Understanding Dual Diagnosis: Depression and Substance Use Disorders

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Depression and addiction are difficult enough to deal with independently, but when they occur together, like in dual diagnosis, their negative impact multiplies. For instance, people suffering from depression have a 10% lifetime risk of suicide, and those with substance use disorder have about the same risk.

However, when combined, the risk increases to 25%. Studies also show that depression is the biggest predictor of relapse for alcohol abuse and both alcohol and drugs hurt the effectiveness of depression treatment. The good news is that integrative treatments that focus on relief from symptoms of both conditions can lead to positive outcomes.

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The free image is taken from https://unsplash.com/photos/3AE3jUCBhxo.

Depression – Not Just “the Blues” and Not a Weakness

Even nowadays, there are still a lot of misconceptions as to the nature of depression. Sure. We all have bad days. Maybe we’re having problems at work or home, so we feel stressed, anxious, irritable, or sad. But unlike clinical depression, a case of “the blues” go away in a reasonable amount of time. You can see a clear connection between your negative emotions and an event. Once the crisis has been resolved, you start to feel better.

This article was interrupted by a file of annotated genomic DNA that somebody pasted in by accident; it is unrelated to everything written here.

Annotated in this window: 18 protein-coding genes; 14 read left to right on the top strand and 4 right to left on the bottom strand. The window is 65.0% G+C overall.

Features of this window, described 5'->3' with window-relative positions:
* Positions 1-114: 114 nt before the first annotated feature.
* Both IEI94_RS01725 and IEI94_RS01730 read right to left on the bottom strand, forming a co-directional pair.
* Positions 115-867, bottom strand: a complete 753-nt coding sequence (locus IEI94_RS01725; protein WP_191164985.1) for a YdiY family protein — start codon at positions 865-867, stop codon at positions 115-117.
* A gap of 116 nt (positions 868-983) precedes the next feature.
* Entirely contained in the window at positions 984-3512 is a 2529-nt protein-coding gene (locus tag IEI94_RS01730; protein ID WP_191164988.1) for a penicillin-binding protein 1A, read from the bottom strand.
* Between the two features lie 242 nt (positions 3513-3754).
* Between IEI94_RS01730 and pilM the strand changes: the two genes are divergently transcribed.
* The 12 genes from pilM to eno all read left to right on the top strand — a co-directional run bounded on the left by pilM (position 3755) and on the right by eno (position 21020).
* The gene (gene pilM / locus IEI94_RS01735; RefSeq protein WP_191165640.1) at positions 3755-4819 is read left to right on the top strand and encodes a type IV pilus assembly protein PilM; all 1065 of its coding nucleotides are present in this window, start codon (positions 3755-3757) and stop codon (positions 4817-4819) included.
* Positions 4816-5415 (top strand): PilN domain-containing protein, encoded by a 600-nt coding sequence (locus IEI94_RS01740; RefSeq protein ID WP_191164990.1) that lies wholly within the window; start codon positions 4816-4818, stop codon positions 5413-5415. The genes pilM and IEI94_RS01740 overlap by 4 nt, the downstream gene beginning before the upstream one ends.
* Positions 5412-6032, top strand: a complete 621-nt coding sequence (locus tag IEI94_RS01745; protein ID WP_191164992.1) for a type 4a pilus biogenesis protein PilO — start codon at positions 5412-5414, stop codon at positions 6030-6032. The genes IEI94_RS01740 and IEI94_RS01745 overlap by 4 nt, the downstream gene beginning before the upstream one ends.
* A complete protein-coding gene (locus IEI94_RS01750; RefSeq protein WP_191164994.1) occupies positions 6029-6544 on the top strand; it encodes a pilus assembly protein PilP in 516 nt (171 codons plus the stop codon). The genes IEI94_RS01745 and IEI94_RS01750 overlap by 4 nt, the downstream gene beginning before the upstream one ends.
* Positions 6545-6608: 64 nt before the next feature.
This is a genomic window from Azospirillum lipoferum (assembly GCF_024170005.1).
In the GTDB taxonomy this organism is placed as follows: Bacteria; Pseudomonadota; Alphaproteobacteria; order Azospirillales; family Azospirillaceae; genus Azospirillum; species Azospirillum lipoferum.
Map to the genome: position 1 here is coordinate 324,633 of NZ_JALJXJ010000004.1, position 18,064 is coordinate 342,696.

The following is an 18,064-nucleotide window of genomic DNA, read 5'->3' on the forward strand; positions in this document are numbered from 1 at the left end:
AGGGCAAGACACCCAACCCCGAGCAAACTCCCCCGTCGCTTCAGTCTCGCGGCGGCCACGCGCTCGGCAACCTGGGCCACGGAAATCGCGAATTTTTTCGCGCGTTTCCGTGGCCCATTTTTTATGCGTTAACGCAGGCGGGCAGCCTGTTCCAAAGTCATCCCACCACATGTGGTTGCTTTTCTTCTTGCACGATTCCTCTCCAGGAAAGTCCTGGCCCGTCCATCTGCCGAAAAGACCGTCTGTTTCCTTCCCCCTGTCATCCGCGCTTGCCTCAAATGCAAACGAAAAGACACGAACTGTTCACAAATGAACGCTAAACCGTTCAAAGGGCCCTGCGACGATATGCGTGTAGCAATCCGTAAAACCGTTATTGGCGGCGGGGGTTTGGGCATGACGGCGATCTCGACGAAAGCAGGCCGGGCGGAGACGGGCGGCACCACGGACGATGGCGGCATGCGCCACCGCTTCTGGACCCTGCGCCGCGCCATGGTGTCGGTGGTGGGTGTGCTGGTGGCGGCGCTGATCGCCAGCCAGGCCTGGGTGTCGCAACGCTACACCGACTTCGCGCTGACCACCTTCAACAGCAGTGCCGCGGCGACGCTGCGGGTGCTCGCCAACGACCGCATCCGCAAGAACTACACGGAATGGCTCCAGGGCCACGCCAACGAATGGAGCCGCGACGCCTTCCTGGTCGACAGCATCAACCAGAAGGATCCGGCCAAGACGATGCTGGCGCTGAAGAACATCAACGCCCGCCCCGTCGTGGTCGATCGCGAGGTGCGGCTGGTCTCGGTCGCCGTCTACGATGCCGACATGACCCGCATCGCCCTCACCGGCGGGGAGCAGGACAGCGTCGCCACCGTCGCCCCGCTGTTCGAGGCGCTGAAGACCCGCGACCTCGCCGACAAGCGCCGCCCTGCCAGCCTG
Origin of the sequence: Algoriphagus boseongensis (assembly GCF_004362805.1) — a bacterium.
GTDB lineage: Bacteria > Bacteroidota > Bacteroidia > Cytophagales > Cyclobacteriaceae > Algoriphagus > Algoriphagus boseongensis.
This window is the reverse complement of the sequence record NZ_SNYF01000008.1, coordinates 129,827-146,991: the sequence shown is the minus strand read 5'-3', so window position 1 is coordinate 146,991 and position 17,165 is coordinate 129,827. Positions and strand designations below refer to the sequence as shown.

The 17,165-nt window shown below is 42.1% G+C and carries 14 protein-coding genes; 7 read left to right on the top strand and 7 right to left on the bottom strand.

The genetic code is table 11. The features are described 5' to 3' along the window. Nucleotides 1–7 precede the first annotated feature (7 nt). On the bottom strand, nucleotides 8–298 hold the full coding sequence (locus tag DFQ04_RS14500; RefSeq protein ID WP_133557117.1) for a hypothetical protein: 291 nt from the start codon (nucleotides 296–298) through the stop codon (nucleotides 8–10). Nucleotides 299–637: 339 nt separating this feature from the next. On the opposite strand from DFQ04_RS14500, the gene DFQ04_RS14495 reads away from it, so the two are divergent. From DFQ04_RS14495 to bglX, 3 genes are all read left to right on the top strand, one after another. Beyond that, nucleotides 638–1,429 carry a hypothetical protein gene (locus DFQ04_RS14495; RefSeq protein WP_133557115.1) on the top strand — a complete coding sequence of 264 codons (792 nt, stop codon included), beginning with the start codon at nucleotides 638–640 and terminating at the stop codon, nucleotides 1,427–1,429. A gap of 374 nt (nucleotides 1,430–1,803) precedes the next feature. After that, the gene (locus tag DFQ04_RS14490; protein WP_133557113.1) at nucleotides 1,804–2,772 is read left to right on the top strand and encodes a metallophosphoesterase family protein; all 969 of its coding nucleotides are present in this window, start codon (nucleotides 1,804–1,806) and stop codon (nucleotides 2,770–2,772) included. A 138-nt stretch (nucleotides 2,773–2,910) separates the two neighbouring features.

Clinical depression is a brain disorder that’s caused by a combination of genetic and environmental factors. You can’t snap out of it like you can’t snap out of cancer. It’s not a character flaw or the result of your unwillingness to “think positive” and be grateful for life’s blessings. Depression causes severe symptoms that make daily tasks like going to work, eating, and sleeping extremely difficult. A person with depression may experience:

Why Do These Two Conditions Co-Occur?

Now that you know how challenging the symptoms of depression can be, you may think that these two conditions co-occur because depression is a sort of gateway to substance abuse. However, as you learn more about dual diagnosis, you will see that it’s not so straightforward, and one condition does not necessarily cause the other. In fact, it isn’t easy to ascertain why they co-occur, but there are several theories:

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